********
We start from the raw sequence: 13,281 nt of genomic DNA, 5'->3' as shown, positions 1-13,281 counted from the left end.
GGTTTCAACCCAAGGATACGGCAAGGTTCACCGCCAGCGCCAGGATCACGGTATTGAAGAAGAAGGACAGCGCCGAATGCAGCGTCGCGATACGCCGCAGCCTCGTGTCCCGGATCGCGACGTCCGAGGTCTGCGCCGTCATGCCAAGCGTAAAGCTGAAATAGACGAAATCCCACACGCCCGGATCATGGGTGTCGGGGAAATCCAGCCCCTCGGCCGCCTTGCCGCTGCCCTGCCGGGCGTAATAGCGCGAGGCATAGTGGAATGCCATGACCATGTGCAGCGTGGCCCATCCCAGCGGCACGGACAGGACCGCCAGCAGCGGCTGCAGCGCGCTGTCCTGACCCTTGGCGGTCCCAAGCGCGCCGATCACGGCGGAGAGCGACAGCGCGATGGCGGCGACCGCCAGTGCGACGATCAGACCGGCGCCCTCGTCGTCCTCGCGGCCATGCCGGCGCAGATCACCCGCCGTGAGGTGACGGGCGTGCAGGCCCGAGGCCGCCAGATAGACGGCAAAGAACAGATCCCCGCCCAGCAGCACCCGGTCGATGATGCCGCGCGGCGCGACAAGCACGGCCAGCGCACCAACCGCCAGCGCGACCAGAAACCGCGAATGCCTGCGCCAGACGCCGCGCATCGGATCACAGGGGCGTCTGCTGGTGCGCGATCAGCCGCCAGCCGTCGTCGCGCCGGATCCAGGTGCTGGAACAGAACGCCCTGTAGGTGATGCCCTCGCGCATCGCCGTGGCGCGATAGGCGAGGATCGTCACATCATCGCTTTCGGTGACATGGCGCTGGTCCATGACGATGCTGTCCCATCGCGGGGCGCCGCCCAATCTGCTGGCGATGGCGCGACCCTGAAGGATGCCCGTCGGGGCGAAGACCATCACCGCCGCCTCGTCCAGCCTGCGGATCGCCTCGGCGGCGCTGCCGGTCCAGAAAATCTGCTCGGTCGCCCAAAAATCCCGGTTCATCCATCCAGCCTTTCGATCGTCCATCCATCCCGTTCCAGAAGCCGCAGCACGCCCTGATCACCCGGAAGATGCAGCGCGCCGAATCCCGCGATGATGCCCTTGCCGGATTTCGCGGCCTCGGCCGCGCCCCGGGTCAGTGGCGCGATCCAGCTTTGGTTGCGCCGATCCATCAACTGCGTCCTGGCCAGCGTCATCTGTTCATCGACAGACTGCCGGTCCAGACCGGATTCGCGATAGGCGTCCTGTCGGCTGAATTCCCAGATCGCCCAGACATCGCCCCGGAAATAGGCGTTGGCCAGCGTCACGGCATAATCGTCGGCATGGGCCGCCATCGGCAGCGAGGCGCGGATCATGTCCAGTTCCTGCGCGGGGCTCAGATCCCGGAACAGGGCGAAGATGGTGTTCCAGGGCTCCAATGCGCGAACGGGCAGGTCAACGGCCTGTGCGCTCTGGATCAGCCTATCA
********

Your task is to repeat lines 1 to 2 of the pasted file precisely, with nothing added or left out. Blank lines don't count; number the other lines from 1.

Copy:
We start from the raw sequence: 13,281 nt of genomic DNA, 5'->3' as shown, positions 1-13,281 counted from the left end.
GGTTTCAACCCAAGGATACGGCAAGGTTCACCGCCAGCGCCAGGATCACGGTATTGAAGAAGAAGGACAGCGCCGAATGCAGCGTCGCGATACGCCGCAGCCTCGTGTCCCGGATCGCGACGTCCGAGGTCTGCGCCGTCATGCCAAGCGTAAAGCTGAAATAGACGAAATCCCACACGCCCGGATCATGGGTGTCGGGGAAATCCAGCCCCTCGGCCGCCTTGCCGCTGCCCTGCCGGGCGTAATAGCGCGAGGCATAGTGGAATGCCATGACCATGTGCAGCGTGGCCCATCCCAGCGGCACGGACAGGACCGCCAGCAGCGGCTGCAGCGCGCTGTCCTGACCCTTGGCGGTCCCAAGCGCGCCGATCACGGCGGAGAGCGACAGCGCGATGGCGGCGACCGCCAGTGCGACGATCAGACCGGCGCCCTCGTCGTCCTCGCGGCCATGCCGGCGCAGATCACCCGCCGTGAGGTGACGGGCGTGCAGGCCCGAGGCCGCCAGATAGACGGCAAAGAACAGATCCCCGCCCAGCAGCACCCGGTCGATGATGCCGCGCGGCGCGACAAGCACGGCCAGCGCACCAACCGCCAGCGCGACCAGAAACCGCGAATGCCTGCGCCAGACGCCGCGCATCGGATCACAGGGGCGTCTGCTGGTGCGCGATCAGCCGCCAGCCGTCGTCGCGCCGGATCCAGGTGCTGGAACAGAACGCCCTGTAGGTGATGCCCTCGCGCATCGCCGTGGCGCGATAGGCGAGGATCGTCACATCATCGCTTTCGGTGACATGGCGCTGGTCCATGACGATGCTGTCCCATCGCGGGGCGCCGCCCAATCTGCTGGCGATGGCGCGACCCTGAAGGATGCCCGTCGGGGCGAAGACCATCACCGCCGCCTCGTCCAGCCTGCGGATCGCCTCGGCGGCGCTGCCGGTCCAGAAAATCTGCTCGGTCGCCCAAAAATCCCGGTTCATCCATCCAGCCTTTCGATCGTCCATCCATCCCGTTCCAGAAGCCGCAGCACGCCCTGATCACCCGGAAGATGCAGCGCGCCGAATCCCGCGATGATGCCCTTGCCGGATTTCGCGGCCTCGGCCGCGCCCCGGGTCAGTGGCGCGATCCAGCTTTGGTTGCGCCGATCCATCAACTGCGTCCTGGCCAGCGTCATCTGTTCATCGACAGACTGCCGGTCCAGACCGGATTCGCGATAGGCGTCCTGTCGGCTGAATTCCCAGATCGCCCAGACATCGCCCCGGAAATAGGCGTTGGCCAGCGTCACGGCATAATCGTCGGCATGGGCCGCCATCGGCAGCGAGGCGCGGATCATGTCCAGTTCCTGCGCGGGGCTCAGATCCCGGAACAGGGCGAAGATGGTGTTCCAGGGCTCCAATGCGCGAACGGGCAGGTCAACGGCCTGTGCGCTCTGGATCAGCCTATCA